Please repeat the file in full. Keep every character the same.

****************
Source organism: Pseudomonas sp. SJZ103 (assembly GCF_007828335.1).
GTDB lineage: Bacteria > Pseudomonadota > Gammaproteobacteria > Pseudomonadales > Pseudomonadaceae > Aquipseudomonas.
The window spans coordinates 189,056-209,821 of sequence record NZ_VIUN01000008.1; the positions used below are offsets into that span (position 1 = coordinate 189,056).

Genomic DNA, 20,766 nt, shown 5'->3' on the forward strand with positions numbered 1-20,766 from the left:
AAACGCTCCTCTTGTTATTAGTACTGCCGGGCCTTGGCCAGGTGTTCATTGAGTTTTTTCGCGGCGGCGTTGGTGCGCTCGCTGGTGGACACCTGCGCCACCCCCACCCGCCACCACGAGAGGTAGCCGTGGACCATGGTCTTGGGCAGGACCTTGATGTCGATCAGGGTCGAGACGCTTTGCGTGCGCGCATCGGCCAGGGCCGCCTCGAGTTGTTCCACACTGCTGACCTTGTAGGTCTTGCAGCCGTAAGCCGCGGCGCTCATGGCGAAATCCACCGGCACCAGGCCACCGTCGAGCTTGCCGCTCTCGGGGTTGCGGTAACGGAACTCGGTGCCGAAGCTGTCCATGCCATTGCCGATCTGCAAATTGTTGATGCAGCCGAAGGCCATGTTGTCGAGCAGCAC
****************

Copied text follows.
Source organism: Pseudomonas sp. SJZ103 (assembly GCF_007828335.1).
GTDB lineage: Bacteria > Pseudomonadota > Gammaproteobacteria > Pseudomonadales > Pseudomonadaceae > Aquipseudomonas.
The window spans coordinates 189,056-209,821 of sequence record NZ_VIUN01000008.1; the positions used below are offsets into that span (position 1 = coordinate 189,056).

Genomic DNA, 20,766 nt, shown 5'->3' on the forward strand with positions numbered 1-20,766 from the left:
AAACGCTCCTCTTGTTATTAGTACTGCCGGGCCTTGGCCAGGTGTTCATTGAGTTTTTTCGCGGCGGCGTTGGTGCGCTCGCTGGTGGACACCTGCGCCACCCCCACCCGCCACCACGAGAGGTAGCCGTGGACCATGGTCTTGGGCAGGACCTTGATGTCGATCAGGGTCGAGACGCTTTGCGTGCGCGCATCGGCCAGGGCCGCCTCGAGTTGTTCCACACTGCTGACCTTGTAGGTCTTGCAGCCGTAAGCCGCGGCGCTCATGGCGAAATCCACCGGCACCAGGCCACCGTCGAGCTTGCCGCTCTCGGGGTTGCGGTAACGGAACTCGGTGCCGAAGCTGTCCATGCCATTGCCGATCTGCAAATTGTTGATGCAGCCGAAGGCCATGTTGTCGAGCAGCAC